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Deepen Your Connection with Nature

Discover multiple ways of understanding and connecting with the world around you. Explore stories and ideas that provide diverse and in-depth perspectives that foster curiosity, build community, and inspire action.

Editors' Note

We are celebrating a decade of the City Creatures blog, our storytelling circle about the other-than-human wildness of urban areas! The blog began as a companion to the City Creatures book and quickly took on a life of its own, drawing contributors and readers from all over the world. For our final blog post, we invited our book contributors to share reflections about how City Creatures has impacted their work. Also featured here are two posts from the archives that offer a sense of the breadth of other-than-human encounters and experiences available right outside our doors. While City Creatures will no longer be published in blog form, all City Creatures posts are available in Stories and Ideas under the theme “Urban Nature,” and we will continue to publish pieces that focus on the urban wild!

Art

Poems

Interviews

Partner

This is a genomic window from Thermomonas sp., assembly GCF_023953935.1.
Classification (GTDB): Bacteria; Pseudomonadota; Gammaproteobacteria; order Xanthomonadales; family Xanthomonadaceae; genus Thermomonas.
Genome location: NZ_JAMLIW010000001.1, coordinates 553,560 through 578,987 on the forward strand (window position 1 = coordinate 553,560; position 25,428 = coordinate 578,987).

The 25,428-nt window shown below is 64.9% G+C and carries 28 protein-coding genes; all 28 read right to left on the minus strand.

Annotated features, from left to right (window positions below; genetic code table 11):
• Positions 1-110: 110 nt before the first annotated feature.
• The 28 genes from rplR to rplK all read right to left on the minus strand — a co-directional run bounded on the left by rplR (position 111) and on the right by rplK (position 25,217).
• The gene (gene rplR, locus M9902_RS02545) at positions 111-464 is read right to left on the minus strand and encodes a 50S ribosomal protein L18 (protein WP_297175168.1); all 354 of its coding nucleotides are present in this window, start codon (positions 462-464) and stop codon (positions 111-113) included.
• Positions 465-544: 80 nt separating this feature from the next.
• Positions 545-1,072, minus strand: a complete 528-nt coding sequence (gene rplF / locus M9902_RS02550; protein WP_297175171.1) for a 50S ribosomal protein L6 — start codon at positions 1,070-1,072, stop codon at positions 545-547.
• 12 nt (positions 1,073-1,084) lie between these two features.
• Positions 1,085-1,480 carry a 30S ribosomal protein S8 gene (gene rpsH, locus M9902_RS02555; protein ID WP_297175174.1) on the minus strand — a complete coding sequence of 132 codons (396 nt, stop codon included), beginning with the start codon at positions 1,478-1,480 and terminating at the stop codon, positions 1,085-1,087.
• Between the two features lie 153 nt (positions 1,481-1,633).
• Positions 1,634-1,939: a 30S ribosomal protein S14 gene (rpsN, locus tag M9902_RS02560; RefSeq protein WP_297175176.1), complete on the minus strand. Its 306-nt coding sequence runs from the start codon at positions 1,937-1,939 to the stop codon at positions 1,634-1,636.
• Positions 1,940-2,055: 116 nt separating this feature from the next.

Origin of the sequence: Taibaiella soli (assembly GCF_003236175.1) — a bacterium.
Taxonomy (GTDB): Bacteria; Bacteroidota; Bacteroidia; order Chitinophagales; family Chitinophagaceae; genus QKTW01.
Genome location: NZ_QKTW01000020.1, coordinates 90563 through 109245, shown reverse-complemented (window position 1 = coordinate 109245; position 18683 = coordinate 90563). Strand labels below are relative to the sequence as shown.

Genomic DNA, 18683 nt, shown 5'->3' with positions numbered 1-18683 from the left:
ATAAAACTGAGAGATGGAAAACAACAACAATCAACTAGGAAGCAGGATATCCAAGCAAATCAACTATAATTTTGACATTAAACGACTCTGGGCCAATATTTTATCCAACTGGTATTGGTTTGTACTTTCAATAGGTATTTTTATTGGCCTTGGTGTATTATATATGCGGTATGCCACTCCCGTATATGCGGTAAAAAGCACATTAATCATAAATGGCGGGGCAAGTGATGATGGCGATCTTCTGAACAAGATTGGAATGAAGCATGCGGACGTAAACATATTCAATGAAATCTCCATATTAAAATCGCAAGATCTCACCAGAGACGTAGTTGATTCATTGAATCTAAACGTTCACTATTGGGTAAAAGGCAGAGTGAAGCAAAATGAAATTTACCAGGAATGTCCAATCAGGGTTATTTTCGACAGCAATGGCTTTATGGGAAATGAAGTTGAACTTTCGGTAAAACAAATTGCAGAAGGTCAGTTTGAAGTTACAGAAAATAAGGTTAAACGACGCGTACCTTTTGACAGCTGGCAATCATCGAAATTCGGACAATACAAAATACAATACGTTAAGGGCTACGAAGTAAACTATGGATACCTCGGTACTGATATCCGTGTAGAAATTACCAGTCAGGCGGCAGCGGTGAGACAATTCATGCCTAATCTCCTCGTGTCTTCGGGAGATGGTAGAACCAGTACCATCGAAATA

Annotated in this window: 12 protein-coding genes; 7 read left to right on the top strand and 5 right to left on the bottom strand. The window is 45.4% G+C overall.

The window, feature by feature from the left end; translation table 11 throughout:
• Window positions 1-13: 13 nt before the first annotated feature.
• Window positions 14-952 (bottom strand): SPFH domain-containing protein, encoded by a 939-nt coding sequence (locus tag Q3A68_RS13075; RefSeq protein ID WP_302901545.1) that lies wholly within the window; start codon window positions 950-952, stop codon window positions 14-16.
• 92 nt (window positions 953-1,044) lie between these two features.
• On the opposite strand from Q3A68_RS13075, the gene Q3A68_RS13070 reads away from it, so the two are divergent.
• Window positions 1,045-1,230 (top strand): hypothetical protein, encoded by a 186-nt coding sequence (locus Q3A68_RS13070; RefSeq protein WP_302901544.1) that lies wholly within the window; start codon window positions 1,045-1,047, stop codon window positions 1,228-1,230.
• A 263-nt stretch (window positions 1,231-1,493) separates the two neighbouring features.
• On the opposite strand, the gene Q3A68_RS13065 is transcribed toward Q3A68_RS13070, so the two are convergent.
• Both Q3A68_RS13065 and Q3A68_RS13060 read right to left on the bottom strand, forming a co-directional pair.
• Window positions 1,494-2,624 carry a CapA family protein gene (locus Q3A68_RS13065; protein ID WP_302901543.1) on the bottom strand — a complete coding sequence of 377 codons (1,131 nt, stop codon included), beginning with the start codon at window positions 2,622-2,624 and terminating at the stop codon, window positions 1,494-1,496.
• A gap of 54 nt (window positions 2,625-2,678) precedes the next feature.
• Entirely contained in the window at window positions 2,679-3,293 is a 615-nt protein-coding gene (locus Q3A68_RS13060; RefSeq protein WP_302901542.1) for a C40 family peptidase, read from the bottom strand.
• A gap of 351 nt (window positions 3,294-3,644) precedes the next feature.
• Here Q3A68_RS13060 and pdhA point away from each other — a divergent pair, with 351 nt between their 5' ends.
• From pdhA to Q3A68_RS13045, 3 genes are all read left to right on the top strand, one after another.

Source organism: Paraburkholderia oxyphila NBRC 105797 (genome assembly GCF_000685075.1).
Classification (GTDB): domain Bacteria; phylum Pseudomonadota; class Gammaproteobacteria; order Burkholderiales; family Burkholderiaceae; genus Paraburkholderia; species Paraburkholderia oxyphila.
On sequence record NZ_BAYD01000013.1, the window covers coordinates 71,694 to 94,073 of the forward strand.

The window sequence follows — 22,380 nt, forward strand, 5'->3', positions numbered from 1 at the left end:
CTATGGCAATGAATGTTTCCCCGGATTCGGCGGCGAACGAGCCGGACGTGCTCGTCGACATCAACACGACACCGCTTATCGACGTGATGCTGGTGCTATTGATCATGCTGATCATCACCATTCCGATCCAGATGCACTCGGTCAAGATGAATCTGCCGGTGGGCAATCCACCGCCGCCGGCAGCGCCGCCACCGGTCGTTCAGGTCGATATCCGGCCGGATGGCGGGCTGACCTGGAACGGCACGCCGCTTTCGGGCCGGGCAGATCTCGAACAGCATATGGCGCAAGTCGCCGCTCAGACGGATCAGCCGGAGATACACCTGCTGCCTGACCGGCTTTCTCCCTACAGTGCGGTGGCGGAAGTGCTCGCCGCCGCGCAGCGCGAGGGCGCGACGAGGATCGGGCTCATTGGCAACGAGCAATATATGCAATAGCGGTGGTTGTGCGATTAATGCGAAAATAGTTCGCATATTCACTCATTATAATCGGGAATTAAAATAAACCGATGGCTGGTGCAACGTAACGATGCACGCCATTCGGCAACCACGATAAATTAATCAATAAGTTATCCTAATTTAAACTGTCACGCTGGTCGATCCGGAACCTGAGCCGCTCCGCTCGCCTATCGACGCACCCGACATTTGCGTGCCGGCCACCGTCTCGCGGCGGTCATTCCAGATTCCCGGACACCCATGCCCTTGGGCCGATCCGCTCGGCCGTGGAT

Curated Exhibition by Andrew S. Yang

Making Kin—Worlds Becoming

Making Kin is an online art exhibition exploring the visual dimensions of kinship in a more-than-human world. With work from 24 artists from around the world, Making Kin is in conversation with the themes—Planet, Place, Partners, Persons, Practice—that are central to the Center for Humans and Nature’s five-volume book series, Kinship: Belonging in a World of Relations. The participating artists illuminate the deep connections between humans and nature while inviting us to consider how kinship practices and ethics can expand our sense of identity, as well as deepen our care and respect for other-than-human kin.

Making Kin is part of the Center for Humans and Nature’s Kinship Project, which includes a five-volume book series, podcast, and ongoing events.

Books

KINSHIP: BELONGING IN A WORLD OF RELATIONS

The Way of Coyote: Shared Journeys in the Urban Wilds

What Kind of Ancestor Do You Want to Be?

Frog Pond Philosophy: Essays on the Relationship between Humans and Nature

Discover More Books

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